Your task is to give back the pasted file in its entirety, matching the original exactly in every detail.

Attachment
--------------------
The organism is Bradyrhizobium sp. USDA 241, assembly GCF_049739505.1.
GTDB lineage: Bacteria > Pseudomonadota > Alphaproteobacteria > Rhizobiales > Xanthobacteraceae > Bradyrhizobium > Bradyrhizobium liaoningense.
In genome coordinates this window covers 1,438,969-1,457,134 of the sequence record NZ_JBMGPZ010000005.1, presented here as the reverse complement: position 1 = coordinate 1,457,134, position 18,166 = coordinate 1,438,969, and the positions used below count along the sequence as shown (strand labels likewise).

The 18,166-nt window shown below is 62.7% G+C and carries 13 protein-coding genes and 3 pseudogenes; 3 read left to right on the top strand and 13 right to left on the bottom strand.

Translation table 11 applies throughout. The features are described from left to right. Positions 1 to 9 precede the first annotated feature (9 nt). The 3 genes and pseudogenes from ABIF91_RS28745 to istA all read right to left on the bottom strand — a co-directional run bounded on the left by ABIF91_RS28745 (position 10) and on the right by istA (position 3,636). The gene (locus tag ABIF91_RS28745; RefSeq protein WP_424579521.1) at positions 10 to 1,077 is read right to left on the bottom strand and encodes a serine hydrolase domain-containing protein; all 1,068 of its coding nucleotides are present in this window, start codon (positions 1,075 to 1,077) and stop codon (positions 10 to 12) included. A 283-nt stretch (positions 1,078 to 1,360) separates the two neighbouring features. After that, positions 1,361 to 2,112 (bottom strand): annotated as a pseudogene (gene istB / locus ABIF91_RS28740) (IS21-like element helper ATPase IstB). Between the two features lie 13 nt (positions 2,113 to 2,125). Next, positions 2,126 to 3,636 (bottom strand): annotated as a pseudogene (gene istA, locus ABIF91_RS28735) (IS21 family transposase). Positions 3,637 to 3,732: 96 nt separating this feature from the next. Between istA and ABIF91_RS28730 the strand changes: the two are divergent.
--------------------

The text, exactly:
The organism is Bradyrhizobium sp. USDA 241, assembly GCF_049739505.1.
GTDB lineage: Bacteria > Pseudomonadota > Alphaproteobacteria > Rhizobiales > Xanthobacteraceae > Bradyrhizobium > Bradyrhizobium liaoningense.
In genome coordinates this window covers 1,438,969-1,457,134 of the sequence record NZ_JBMGPZ010000005.1, presented here as the reverse complement: position 1 = coordinate 1,457,134, position 18,166 = coordinate 1,438,969, and the positions used below count along the sequence as shown (strand labels likewise).

The 18,166-nt window shown below is 62.7% G+C and carries 13 protein-coding genes and 3 pseudogenes; 3 read left to right on the top strand and 13 right to left on the bottom strand.

Translation table 11 applies throughout. The features are described from left to right. Positions 1 to 9 precede the first annotated feature (9 nt). The 3 genes and pseudogenes from ABIF91_RS28745 to istA all read right to left on the bottom strand — a co-directional run bounded on the left by ABIF91_RS28745 (position 10) and on the right by istA (position 3,636). The gene (locus tag ABIF91_RS28745; RefSeq protein WP_424579521.1) at positions 10 to 1,077 is read right to left on the bottom strand and encodes a serine hydrolase domain-containing protein; all 1,068 of its coding nucleotides are present in this window, start codon (positions 1,075 to 1,077) and stop codon (positions 10 to 12) included. A 283-nt stretch (positions 1,078 to 1,360) separates the two neighbouring features. After that, positions 1,361 to 2,112 (bottom strand): annotated as a pseudogene (gene istB / locus ABIF91_RS28740) (IS21-like element helper ATPase IstB). Between the two features lie 13 nt (positions 2,113 to 2,125). Next, positions 2,126 to 3,636 (bottom strand): annotated as a pseudogene (gene istA, locus ABIF91_RS28735) (IS21 family transposase). Positions 3,637 to 3,732: 96 nt separating this feature from the next. Between istA and ABIF91_RS28730 the strand changes: the two are divergent.